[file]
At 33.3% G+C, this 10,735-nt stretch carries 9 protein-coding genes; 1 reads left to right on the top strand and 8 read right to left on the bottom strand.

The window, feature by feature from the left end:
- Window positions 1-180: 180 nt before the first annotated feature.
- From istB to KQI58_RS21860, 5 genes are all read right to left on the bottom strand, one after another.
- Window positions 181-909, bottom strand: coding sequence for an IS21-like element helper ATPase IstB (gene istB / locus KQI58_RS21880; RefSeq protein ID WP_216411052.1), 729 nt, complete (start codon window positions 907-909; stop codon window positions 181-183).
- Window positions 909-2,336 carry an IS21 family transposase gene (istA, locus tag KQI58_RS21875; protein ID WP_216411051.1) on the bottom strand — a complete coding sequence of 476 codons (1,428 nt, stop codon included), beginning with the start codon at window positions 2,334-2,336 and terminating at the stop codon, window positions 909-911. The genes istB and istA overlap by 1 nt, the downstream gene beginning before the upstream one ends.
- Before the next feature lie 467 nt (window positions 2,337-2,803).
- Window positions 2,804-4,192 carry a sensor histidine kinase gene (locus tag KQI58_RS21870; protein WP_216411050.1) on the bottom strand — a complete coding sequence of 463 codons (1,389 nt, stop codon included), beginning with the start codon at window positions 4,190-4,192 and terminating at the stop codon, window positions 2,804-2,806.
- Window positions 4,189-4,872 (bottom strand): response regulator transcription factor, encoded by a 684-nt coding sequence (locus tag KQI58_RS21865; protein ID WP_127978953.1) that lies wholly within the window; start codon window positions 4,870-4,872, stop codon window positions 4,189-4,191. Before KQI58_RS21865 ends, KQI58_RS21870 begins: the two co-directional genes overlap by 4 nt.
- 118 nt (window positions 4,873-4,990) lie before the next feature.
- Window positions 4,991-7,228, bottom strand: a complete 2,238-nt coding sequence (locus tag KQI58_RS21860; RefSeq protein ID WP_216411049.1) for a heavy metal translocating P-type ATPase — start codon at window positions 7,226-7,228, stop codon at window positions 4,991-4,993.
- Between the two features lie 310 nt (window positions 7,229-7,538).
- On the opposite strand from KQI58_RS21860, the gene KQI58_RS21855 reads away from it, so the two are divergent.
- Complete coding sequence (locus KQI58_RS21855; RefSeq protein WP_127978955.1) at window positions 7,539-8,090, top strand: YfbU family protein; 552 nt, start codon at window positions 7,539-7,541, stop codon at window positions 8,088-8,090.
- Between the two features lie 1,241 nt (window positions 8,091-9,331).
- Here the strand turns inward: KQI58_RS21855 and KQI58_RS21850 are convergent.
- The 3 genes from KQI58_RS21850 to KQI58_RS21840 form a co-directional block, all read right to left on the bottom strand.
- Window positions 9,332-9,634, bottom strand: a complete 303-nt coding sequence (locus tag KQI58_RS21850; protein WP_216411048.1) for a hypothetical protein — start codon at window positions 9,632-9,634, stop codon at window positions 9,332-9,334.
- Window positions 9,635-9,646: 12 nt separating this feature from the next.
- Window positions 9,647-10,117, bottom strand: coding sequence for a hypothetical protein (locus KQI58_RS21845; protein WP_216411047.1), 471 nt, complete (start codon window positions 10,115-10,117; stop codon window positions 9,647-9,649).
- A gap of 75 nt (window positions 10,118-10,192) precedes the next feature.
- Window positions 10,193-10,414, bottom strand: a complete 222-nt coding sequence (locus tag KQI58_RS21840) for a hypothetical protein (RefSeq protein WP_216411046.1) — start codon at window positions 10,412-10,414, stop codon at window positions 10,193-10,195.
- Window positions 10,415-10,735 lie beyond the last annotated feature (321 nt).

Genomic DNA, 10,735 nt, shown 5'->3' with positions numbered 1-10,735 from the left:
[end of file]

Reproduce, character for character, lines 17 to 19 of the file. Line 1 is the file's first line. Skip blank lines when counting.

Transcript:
- The 3 genes from KQI58_RS21850 to KQI58_RS21840 form a co-directional block, all read right to left on the bottom strand.
- Window positions 9,332-9,634, bottom strand: a complete 303-nt coding sequence (locus tag KQI58_RS21850; protein WP_216411048.1) for a hypothetical protein — start codon at window positions 9,632-9,634, stop codon at window positions 9,332-9,334.
- Window positions 9,635-9,646: 12 nt separating this feature from the next.